The Threat of Anne Hutchinson

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September 19, 2005
The Threat of Anne Hutchinson
What had Anne Hutchinson done?
Why was Anne Hutchinson such a threat to the Massachusetts Bay colony? How was Anne Hutchinson's trial an ordeal for her and how was it an ordeal for the community?

Anne Hutchinson, for centuries now, has been seen as a woman who paved the way for religious freedom. She was a great leader in the cause for religious toleration in America and the advancement of women in society. Anne Hutchinson was "a magnetic woman of extraordinary talent and intellect" as well as a woman "who quickly gained respect among Boston's women as a midwife, healer, and spiritual counselor" (AP, p. 92).

Although Hutchinson is documented to have been banished as a religious dissenter, the real motive for her persecution was that she challenged the submissive role of women in Puritan society by standing up and expressing her own religious convictions.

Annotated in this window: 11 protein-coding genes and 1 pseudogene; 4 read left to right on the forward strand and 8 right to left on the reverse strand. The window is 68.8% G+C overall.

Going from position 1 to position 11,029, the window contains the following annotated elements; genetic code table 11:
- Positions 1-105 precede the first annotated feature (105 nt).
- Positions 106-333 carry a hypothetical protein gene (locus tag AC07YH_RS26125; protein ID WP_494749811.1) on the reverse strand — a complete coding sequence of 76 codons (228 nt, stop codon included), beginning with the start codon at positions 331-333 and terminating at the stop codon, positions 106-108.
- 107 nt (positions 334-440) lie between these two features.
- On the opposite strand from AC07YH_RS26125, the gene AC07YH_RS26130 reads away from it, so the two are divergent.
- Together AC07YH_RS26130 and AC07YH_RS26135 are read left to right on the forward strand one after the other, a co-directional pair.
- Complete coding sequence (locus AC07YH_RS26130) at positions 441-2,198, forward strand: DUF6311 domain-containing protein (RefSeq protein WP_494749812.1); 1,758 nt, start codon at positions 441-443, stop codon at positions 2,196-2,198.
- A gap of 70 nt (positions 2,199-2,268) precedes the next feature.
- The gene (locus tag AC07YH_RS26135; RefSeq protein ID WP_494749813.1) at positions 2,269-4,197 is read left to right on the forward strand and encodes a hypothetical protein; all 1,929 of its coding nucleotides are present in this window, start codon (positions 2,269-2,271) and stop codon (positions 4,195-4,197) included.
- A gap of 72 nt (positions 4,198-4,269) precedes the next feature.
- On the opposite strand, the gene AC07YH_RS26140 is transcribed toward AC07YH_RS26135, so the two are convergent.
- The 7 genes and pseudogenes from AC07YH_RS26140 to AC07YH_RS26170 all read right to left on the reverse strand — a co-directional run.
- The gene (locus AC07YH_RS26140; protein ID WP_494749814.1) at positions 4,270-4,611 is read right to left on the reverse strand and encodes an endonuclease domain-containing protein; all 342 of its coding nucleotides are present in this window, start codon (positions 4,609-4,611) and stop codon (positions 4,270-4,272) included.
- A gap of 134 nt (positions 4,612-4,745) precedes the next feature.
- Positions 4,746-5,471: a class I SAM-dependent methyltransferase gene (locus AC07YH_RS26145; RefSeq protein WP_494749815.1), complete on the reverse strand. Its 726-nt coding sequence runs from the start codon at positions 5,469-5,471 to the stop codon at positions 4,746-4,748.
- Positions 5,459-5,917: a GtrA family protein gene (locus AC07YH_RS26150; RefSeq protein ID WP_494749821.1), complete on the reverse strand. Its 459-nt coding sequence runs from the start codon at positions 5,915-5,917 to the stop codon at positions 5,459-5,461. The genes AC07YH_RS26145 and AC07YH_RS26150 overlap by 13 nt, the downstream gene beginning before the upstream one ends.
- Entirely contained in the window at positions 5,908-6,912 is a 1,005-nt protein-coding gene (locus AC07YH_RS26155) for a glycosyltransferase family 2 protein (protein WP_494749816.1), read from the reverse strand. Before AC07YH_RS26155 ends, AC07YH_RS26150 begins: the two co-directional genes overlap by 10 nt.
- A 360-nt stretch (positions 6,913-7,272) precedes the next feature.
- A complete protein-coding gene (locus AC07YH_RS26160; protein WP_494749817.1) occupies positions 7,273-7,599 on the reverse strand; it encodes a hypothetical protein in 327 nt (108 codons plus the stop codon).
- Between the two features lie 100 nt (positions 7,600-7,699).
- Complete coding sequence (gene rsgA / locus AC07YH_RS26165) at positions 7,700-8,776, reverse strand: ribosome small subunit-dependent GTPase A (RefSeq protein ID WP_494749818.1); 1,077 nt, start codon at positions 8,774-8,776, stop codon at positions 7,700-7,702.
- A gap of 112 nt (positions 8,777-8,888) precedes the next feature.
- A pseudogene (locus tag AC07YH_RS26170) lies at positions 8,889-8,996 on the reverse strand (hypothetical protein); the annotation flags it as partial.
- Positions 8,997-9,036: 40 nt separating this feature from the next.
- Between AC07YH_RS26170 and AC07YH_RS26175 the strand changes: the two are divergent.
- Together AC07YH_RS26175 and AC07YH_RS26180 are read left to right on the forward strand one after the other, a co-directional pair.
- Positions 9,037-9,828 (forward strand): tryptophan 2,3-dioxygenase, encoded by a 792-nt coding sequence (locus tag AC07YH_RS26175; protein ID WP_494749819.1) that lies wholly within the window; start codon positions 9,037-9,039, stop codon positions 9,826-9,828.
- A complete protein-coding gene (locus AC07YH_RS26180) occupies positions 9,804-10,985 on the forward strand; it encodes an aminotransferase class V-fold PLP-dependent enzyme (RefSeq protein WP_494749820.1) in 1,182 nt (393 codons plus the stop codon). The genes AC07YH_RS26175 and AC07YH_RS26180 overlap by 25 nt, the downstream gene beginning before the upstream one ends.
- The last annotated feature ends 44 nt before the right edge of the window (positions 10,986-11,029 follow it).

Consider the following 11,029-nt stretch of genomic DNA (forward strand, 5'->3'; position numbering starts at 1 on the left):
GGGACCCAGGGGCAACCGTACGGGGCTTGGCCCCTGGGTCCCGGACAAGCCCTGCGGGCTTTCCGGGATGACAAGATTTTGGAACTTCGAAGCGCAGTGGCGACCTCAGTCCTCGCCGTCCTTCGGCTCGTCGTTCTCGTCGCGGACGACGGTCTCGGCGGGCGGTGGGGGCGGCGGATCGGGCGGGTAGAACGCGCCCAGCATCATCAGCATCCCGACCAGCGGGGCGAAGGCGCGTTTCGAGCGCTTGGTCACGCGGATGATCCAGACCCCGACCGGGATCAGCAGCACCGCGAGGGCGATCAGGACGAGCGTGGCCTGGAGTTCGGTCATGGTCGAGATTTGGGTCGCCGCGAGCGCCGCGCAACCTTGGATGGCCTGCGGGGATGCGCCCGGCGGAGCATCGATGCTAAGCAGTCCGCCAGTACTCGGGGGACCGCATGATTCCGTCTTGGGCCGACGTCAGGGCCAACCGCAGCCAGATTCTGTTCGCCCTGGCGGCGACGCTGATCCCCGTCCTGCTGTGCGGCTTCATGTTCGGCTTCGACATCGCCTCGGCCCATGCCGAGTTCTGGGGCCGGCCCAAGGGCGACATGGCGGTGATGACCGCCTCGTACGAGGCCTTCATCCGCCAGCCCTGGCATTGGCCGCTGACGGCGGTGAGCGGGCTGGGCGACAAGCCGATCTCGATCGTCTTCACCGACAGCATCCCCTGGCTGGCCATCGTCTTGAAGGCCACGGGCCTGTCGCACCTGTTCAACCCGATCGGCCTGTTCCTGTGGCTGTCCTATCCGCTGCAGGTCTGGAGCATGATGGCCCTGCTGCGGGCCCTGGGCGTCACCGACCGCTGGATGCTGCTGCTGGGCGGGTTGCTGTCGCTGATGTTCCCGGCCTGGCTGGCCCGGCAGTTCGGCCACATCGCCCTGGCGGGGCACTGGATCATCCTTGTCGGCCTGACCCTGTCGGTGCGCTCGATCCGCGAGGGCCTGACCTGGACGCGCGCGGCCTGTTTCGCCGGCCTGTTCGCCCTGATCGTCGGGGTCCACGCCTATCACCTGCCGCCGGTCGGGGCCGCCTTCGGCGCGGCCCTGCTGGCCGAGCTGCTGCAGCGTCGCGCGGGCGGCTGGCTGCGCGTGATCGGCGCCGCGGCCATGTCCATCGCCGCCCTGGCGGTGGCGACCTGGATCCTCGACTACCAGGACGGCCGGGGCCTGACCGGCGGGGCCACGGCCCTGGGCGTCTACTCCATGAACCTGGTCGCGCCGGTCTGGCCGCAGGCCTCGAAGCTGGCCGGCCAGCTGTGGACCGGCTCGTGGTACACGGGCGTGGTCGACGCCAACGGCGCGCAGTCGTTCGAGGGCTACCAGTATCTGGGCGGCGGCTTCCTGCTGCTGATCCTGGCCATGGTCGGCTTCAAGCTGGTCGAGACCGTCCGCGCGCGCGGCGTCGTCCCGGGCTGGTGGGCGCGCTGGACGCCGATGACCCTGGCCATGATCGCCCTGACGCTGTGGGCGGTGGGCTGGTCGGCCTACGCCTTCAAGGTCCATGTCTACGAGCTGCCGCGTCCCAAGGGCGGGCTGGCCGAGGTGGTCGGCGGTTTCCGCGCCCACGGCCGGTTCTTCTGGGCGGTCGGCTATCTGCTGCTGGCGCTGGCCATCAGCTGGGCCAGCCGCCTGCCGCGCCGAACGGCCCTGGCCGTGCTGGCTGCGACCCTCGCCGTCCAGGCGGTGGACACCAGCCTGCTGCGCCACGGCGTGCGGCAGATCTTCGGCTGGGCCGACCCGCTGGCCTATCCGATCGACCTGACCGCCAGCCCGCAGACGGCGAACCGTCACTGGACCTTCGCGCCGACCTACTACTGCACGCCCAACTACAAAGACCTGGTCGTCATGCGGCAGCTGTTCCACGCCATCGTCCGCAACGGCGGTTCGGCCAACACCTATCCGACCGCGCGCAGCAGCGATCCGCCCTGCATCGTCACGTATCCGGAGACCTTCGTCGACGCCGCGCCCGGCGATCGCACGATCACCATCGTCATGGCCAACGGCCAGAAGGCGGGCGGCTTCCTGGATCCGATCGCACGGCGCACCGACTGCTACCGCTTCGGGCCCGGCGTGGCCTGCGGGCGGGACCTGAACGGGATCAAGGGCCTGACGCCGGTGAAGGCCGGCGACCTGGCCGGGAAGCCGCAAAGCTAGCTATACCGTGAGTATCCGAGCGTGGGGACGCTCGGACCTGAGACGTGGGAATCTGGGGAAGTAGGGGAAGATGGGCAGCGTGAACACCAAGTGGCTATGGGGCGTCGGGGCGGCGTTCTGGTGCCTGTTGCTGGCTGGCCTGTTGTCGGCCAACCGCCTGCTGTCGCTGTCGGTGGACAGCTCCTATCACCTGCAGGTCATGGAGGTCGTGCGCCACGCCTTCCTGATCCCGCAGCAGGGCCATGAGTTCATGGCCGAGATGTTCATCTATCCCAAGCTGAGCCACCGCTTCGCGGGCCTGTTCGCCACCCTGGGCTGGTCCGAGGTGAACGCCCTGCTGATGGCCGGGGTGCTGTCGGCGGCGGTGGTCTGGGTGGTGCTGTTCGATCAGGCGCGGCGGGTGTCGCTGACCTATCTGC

Anne Hutchinson seemed destined for banishment from the Puritan Church and the Massachusetts Bay Colony. She had a strong demeanor, no doubt from the 14 children she bore to her husband William, and possessed an avid interest in religion and theology. Add to this the influence of John Cotton, and the fact that her father and brother-in-law had been banished from their respective colonies, and you certainly see the role fate played in her life. When the Hutchinson's arrived in Massachusetts Bay Colony in 1634, they were received with open arms. With the prosperity of William, and Anne's background of medicine and nursing, it is no surprise they were welcome additions to the community. This, however, was short lived. Anne had high expectations, originally, for finally having the freedom to express her beliefs away from the Church of England. However, once the Hutchinson's settled, she found no religious freedom at all in Massachusetts Bay Colony. The roles of men and women married under the Puritan religion were clearly defined....
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